Strath Haven (8-3) isn't at all fancy. Head coach Kevin Clancy's scheme is plain and simple - run, run and run some more, play defense, then run, run and run even more.

James Griffin, the Panthers' feature ballcarrier and only big contributor back from last year's rout of the Falcons down at Coatesville High School, has 1,055 yards and 13 touchdowns. Andrew Crawford (641 yards, 10 TDs), Keith DeCindis (519 yards, 9 TDs) and Tevon Howie (475 yards, 5 TDs) provide more than just a breather for Griffin in the run game, too. And quarterback Kevin Mohollen, believe it or not, has thrown even fewer times than Pottsgrove's Tory Hudgins. In last weeek's win over Marple-Newtown, Mohollen didn't even attempt one pass.

"I honestly don't know if (Strath Haven) is as good a team as they were last year," Pennypacker said. "But I do know they're good. It seems like every time we play them they're peaking. Right now they're as good as any team we've seen this year."

If there is a key to the Falcons' fortunes, it may lie up front with their offensive line -with center Zach Birch, guards Dylan Pritchard and Scott Schollenberger, tackles Eric Bonenberger and Madison O'Connor, and tight end Steve Ambs. The sizeable gang has actually helped Hudgins (1,033 yards, 20 TDs), Robbie Curtin (710 yards, 11 TDs) and Danny Michaels (316 yards, 3 TDs) - and Mark Dukes (1,043 yards and 9 TDs) before he went down with a broken ankle - run up more yardage than Strath Haven this season.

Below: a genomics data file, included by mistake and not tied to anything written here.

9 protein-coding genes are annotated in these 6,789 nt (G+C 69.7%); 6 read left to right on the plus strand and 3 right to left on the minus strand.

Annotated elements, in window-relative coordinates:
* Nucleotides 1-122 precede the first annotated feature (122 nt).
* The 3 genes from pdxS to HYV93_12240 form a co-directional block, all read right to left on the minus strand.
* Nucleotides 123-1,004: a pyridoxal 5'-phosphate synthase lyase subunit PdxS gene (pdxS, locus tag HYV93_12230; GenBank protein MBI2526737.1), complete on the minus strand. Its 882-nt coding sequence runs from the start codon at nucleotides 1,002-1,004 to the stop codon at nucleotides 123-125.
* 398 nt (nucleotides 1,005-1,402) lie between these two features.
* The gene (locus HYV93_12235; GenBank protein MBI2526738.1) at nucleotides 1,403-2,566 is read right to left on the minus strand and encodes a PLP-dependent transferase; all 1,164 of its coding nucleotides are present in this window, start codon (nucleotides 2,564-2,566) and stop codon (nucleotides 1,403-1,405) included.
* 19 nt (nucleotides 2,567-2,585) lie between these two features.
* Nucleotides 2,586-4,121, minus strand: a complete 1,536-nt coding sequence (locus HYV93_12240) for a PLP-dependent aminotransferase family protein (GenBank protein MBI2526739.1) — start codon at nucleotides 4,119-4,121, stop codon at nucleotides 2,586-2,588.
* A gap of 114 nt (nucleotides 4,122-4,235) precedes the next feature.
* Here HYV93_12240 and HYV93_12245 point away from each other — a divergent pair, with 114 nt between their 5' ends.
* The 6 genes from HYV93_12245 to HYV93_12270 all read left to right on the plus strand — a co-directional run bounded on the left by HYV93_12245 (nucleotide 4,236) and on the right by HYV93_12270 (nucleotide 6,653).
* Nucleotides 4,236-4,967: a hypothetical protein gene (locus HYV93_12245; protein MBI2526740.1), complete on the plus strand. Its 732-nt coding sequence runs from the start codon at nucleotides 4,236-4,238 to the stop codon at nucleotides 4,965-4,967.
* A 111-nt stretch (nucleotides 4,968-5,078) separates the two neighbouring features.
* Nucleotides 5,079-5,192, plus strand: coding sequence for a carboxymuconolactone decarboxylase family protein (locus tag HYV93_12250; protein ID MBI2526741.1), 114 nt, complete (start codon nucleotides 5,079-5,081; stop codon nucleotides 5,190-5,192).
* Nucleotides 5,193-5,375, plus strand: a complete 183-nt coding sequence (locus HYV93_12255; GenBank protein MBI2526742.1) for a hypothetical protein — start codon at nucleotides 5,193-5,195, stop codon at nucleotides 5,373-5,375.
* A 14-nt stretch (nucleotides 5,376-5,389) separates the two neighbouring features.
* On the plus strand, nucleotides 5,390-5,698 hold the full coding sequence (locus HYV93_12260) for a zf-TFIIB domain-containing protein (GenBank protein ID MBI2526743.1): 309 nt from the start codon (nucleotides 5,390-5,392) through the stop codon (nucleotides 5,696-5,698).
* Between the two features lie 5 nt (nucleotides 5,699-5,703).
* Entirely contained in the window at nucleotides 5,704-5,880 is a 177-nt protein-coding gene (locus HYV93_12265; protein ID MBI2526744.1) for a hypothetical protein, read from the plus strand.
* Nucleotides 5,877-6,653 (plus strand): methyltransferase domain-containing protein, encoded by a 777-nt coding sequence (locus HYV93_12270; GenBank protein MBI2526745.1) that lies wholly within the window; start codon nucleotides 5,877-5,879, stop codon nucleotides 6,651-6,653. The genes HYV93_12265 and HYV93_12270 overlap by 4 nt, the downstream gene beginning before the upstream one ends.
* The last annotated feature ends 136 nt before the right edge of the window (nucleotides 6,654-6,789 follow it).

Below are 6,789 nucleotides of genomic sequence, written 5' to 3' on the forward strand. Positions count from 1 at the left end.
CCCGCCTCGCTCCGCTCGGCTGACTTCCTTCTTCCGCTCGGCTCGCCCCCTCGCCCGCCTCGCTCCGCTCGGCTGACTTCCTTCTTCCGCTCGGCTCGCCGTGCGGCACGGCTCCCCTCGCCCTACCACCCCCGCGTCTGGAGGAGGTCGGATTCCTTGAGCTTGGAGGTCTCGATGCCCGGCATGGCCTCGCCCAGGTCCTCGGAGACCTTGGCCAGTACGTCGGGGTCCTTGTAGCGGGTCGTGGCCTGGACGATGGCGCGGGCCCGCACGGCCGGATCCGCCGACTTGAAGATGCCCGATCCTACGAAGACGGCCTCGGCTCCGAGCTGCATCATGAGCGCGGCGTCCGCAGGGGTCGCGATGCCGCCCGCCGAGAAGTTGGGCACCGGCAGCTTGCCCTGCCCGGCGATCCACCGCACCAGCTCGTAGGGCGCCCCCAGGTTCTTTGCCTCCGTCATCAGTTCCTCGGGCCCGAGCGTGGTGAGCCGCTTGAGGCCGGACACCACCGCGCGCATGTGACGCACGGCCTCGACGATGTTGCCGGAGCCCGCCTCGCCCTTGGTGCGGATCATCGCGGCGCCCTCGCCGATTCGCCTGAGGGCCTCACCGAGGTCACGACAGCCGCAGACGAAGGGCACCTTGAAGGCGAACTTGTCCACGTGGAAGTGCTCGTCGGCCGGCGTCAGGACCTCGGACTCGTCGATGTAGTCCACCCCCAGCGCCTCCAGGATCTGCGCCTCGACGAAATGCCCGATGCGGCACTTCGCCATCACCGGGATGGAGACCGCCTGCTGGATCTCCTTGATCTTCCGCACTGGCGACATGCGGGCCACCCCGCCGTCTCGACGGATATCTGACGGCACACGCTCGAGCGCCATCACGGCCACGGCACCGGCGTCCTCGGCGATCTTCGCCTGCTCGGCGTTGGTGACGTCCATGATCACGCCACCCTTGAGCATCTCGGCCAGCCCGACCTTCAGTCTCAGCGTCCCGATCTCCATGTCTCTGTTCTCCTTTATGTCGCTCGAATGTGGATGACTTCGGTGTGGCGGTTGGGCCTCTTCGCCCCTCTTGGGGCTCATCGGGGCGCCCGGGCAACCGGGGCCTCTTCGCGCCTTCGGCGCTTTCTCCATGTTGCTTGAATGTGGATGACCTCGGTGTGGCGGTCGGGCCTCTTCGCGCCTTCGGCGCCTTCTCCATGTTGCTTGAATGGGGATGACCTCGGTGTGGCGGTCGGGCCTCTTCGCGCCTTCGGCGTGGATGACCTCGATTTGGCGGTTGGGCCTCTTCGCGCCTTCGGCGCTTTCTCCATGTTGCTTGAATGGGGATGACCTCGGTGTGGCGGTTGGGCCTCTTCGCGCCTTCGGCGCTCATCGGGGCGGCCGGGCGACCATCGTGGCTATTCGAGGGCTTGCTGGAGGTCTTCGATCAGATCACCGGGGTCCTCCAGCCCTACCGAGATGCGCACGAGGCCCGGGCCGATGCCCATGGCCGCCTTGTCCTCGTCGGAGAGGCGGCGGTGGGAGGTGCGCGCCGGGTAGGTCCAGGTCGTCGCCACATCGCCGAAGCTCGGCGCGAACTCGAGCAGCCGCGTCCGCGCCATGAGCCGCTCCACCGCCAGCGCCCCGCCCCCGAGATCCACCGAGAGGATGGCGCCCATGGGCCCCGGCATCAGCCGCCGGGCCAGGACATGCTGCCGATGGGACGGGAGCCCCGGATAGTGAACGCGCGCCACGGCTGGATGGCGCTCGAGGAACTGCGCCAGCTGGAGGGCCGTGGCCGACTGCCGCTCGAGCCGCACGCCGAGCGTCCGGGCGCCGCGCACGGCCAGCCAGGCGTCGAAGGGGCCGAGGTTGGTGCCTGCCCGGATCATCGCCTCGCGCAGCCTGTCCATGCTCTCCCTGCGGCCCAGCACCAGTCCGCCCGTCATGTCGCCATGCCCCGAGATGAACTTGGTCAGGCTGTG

But no one has presented such an imposing challenge to the Falcons' front six as Strath Haven does with such defensive personnel as veteran Jake Morris (team-high 73 tackles), Josh Johnson, Kevin Sherry, Howie, Brian Vendetta (team-high three sacks), and P.J. Plummer. A year ago, the threesome of Morris, Plummer and Howie combined for 219 tackles to help anchor the Panthers to that District 1-AAA title.

"We have to play fundamentally sound football because Strath Haven does," Pennypacker said. "We have to match that. If we get out of our fundamentals, if we don't play fundamentally sound, it could get ugly."

That means not only on the offensive side of the ball, but on the defensive side as well. Containing Strath Haven's run game, creating mistakes and turnovers, will be paramount for the Falcons - who have gotten solid play throughout the season from D.J. Ludy, Curtin, Seth Figueroa, Curan Wilson, Nick Brennan, Marquis Barefield, Christian Simpkins and Michaels.

"All I can tell you is that Strath Haven's very good, as good as advertised," Pennypacker said. "And we don't get tired of (playing them). Our kids don't worry about (the earlier losses), either. That's past history to them. They know to be the best you have to beat the best.

"A lot of people will say you can't beat Strath Haven. But you have to get to the point where you have the opportunity to play Strath Haven, which means you have to win a lot of games just to get into the playoffs, to get a chance to play Strath Haven. To get another chance kind of says something for us. Believe me, our kids will be ready and they will play hard."